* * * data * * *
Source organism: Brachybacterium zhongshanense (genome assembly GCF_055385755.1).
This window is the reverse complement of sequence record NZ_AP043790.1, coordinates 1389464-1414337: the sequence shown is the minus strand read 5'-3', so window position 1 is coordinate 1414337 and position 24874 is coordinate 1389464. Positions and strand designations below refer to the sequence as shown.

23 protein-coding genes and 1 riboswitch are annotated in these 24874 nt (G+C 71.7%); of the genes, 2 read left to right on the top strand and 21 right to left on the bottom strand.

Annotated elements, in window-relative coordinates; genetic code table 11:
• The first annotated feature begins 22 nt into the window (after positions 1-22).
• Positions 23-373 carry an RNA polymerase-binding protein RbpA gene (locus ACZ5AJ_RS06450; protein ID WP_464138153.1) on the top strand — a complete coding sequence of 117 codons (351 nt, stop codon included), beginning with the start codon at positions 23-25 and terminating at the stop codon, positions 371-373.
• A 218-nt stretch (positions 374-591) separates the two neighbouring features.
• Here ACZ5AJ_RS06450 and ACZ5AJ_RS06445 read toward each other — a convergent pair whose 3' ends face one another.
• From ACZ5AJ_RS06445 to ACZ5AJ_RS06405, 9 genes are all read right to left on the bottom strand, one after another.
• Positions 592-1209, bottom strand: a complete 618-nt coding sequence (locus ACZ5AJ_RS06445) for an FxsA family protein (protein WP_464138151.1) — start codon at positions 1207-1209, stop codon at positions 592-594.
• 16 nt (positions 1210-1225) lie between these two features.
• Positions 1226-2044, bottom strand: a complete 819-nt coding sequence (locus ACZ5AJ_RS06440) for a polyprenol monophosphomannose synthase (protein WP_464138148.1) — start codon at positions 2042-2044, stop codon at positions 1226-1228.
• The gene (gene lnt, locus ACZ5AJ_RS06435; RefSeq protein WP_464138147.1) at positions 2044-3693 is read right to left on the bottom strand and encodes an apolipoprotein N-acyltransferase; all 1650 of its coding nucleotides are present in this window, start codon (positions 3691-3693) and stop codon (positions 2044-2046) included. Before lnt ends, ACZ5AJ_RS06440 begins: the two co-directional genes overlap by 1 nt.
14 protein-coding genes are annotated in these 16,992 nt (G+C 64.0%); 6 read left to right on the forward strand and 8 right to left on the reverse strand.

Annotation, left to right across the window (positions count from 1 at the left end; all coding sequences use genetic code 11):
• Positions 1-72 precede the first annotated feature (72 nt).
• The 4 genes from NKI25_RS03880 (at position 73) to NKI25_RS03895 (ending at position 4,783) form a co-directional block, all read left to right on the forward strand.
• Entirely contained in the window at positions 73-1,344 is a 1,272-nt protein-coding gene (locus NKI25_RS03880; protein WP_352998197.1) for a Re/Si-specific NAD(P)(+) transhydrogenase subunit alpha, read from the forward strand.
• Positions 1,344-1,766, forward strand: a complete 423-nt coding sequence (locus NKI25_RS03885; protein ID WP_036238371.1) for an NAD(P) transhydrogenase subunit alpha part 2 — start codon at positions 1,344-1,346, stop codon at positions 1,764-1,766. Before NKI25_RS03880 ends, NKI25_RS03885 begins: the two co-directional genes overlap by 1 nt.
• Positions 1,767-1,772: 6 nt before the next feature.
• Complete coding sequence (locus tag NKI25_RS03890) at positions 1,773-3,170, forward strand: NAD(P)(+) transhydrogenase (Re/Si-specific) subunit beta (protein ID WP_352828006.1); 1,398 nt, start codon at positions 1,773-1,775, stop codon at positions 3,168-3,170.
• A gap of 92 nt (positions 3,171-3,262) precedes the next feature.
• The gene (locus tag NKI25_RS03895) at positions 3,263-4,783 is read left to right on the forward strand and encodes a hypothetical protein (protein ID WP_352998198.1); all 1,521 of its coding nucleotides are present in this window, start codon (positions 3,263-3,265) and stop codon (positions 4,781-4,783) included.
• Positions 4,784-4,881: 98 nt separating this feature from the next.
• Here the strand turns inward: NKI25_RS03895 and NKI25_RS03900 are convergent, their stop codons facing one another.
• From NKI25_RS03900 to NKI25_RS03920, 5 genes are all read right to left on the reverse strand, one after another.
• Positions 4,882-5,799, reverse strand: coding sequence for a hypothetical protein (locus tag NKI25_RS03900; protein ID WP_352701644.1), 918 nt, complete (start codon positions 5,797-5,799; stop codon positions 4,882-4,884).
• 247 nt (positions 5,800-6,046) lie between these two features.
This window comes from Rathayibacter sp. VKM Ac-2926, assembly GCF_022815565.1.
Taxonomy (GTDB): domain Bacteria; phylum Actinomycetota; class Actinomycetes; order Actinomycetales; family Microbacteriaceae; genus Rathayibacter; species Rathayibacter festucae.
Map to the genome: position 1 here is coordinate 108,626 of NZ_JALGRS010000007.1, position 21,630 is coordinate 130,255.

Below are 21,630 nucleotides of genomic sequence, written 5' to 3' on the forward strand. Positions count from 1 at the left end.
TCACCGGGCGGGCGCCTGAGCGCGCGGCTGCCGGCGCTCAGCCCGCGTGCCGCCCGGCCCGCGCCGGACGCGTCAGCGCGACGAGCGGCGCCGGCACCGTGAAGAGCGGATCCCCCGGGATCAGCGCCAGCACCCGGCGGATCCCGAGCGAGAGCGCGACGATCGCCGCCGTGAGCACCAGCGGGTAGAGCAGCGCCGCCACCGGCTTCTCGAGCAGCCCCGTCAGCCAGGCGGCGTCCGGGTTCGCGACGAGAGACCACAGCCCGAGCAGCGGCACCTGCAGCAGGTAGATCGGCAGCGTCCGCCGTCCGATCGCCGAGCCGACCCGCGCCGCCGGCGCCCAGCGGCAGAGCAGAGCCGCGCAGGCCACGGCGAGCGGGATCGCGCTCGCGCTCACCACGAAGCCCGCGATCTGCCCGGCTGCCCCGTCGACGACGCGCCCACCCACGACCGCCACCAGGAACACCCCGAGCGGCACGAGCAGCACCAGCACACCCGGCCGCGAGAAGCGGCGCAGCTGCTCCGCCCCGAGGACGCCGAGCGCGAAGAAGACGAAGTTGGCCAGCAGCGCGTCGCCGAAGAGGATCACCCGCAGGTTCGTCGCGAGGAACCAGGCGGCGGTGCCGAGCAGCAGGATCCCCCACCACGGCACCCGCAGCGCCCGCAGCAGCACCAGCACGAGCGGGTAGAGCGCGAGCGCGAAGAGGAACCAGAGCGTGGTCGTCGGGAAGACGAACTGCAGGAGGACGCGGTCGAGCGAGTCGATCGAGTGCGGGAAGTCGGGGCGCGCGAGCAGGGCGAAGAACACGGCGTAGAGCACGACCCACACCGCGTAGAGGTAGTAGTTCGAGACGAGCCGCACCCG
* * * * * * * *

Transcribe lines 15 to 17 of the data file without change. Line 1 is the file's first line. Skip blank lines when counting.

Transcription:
Annotation, left to right across the window (positions count from 1 at the left end; all coding sequences use genetic code 11):
• Positions 1-72 precede the first annotated feature (72 nt).
• The 4 genes from NKI25_RS03880 (at position 73) to NKI25_RS03895 (ending at position 4,783) form a co-directional block, all read left to right on the forward strand.